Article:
This is the third post in a series on techniques for facilitating children’s learning with and through art in museums. The first introduced the broader ideas and debates underpinning facilitated learning, the second explored ‘suggesting’ and the third featured ‘questioning’. In this post the method of ‘demonstrating’ will be explored for its ability to extend, support and challenge children’s learning processes in art museums.
Each post includes a description of a technique in addition to how and when it may be useful. These should not be seen as all-conclusive methods of teaching and learning but more as different options to experiment with. I see these posts as thinking snapshots and hope they might generate deeper consideration around how others understand and implement methods in their context.
To demonstrate means to show or explain how something is done (Cambridge Dictionary online, 2017). In an art museum, demonstrating could be used to show children how they could experiment with a resource, pronounce a new vocabulary word, use an art tool or explore different ways of thinking through artworks. MacNaughton & Williams (2009) also suggest that demonstrating is a means of assisting children in learning alternative and more effects ways of exploring a problem. Demonstration can therefore be used to introduce both verbal and non-verbal skills that aim for learner’s to then be able to use them independently. Finding a balance between children’s self-directed explorations and an educator making a decision to intervene and demonstrate a new skill or technique can sometimes be difficult to find.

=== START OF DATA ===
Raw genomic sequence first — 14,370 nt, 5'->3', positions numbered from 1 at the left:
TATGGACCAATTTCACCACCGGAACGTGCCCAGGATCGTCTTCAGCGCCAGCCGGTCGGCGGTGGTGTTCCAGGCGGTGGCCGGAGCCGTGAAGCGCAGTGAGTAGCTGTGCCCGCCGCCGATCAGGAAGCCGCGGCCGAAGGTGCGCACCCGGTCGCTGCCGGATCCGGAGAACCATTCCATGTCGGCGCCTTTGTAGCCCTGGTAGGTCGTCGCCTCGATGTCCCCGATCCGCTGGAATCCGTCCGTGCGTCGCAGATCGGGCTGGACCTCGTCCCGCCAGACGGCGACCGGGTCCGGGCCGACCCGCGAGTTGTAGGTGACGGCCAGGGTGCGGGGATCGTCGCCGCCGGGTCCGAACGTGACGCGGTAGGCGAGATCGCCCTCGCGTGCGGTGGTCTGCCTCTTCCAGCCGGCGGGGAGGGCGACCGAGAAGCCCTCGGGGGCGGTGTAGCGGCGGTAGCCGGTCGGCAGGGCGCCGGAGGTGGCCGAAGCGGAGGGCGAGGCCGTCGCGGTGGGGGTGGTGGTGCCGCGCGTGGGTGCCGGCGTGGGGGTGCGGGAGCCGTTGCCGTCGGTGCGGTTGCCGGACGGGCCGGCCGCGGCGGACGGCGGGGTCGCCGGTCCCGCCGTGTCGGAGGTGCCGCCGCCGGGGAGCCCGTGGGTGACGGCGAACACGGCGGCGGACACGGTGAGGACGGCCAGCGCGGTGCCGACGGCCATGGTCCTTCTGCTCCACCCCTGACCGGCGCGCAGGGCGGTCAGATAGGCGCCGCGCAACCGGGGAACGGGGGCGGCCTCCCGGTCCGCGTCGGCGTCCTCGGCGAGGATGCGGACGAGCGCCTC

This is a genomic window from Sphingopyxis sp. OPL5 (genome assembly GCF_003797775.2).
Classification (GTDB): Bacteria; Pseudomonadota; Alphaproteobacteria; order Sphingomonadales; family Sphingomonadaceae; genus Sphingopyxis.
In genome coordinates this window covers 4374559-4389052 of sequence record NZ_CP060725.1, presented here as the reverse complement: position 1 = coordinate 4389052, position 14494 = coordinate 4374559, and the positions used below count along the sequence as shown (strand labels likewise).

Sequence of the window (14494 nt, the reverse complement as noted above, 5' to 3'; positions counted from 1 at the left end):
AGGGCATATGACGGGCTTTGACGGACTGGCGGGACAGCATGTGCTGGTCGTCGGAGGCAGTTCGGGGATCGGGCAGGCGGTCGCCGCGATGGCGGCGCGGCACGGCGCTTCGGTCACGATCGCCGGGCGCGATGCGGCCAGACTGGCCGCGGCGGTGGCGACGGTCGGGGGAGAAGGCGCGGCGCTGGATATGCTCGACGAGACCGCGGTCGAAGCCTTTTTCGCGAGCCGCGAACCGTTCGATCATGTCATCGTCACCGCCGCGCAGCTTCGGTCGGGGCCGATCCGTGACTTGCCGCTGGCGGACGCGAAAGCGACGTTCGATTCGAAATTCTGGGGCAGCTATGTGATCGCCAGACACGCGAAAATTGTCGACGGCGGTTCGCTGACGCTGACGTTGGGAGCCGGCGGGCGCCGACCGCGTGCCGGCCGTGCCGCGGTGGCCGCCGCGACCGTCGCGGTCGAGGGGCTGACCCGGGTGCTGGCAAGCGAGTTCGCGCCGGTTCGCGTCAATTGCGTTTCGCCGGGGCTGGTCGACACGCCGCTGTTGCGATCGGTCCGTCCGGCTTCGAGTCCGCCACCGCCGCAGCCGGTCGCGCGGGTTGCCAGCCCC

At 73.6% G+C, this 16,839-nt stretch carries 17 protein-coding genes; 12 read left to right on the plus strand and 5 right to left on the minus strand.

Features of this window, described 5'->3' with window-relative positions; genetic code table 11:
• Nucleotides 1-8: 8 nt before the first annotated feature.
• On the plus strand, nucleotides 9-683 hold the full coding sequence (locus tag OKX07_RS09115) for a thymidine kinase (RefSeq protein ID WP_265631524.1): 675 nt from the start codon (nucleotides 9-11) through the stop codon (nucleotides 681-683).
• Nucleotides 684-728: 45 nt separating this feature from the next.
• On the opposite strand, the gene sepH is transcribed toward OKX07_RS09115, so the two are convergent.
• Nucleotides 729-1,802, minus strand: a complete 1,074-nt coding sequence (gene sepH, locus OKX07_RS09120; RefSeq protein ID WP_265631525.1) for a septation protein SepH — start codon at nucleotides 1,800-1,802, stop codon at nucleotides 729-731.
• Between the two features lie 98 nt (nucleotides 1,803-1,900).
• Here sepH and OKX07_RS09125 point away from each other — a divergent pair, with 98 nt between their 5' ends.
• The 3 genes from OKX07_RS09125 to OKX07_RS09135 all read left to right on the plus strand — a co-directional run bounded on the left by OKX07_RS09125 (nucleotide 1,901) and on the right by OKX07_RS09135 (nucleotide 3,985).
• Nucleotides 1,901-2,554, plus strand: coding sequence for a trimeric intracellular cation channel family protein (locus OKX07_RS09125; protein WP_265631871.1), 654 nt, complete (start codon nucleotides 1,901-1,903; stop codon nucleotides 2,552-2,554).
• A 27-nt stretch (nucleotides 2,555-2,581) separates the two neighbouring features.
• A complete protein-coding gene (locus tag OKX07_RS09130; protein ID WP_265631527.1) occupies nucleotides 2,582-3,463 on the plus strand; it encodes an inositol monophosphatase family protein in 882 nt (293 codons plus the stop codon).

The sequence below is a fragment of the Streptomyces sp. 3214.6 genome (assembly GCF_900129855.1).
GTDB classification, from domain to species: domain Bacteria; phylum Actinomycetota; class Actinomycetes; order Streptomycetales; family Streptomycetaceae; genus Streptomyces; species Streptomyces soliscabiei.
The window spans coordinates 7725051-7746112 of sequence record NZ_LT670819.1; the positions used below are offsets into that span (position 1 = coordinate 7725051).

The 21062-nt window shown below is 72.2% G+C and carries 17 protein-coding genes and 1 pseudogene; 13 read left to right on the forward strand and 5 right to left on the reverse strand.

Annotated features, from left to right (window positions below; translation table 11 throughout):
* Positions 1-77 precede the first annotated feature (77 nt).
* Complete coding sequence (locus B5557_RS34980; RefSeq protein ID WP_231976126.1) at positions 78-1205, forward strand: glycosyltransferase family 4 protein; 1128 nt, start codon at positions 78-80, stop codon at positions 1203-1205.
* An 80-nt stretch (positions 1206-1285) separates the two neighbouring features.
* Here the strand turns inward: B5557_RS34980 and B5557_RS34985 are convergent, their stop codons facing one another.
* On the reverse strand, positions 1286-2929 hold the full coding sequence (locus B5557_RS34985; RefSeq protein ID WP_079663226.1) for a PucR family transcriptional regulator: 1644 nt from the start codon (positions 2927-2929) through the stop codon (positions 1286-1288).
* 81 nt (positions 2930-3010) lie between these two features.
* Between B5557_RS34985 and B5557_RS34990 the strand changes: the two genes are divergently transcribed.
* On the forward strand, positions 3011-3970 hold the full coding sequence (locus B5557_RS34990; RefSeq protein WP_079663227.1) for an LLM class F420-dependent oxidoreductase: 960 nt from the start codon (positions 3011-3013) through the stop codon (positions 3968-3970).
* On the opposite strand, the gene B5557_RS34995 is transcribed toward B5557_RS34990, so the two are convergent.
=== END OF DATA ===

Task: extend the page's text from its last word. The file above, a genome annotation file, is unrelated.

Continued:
Artists may bring specialised knowledge on concepts, tools, art techniques and ways of engaging with art that they can then introduce to children through the instructional process of demonstration. The need to demonstrate skills suggests that there are limitations to the deconstruction of instructional-based learning and that children’s learning with and through art can be facilitated further through the introduction of new knowledge by someone with more advanced understandings of a particular skill. Bolt & McArdle (2013: 14) elaborate on this:
“With mantras, then, of self-expression, freedom and creativity, art teachers may avoid providing much direct instruction about art making to children, all the while having ‘rules for breaking the rules’ and to ‘teach without teaching’ (McArdle, 2008: 367) which go unspoken and taken for granted. Many preservice teachers, having themselves been left in primary and secondary school to develop ‘naturally’, give the lie to this notion of ‘natural unfolding’, when they arrive at university with little or no skill or artistry and without artistic language or insight. The discourse of ‘natural unfolding’ is attractive to those who know nothing about art, and it is convenient in the contemporary era of bare bones educational funding. If there is no teaching to be done in the arts, then there is no need for an art teacher.’
As this quote implies, the demonstration of specific skills and techniques that assist children’s thinking with and through art may be useful in facilitating and complexifying learning. Demonstrating does not necessarily mean that children need to progress through a series of fixed developmental stages of understandings. In a facilitated learning environment, demonstration can alternatively be seen as a method that gives children further possibilities for experimentation and explorations. A child may choose to take the skill or technique further or they may choose not to. Therefore, whilst demonstrating does require a child to imitate an action or behaviour to learn something new, it does not necessarily produce a singular way of doing this.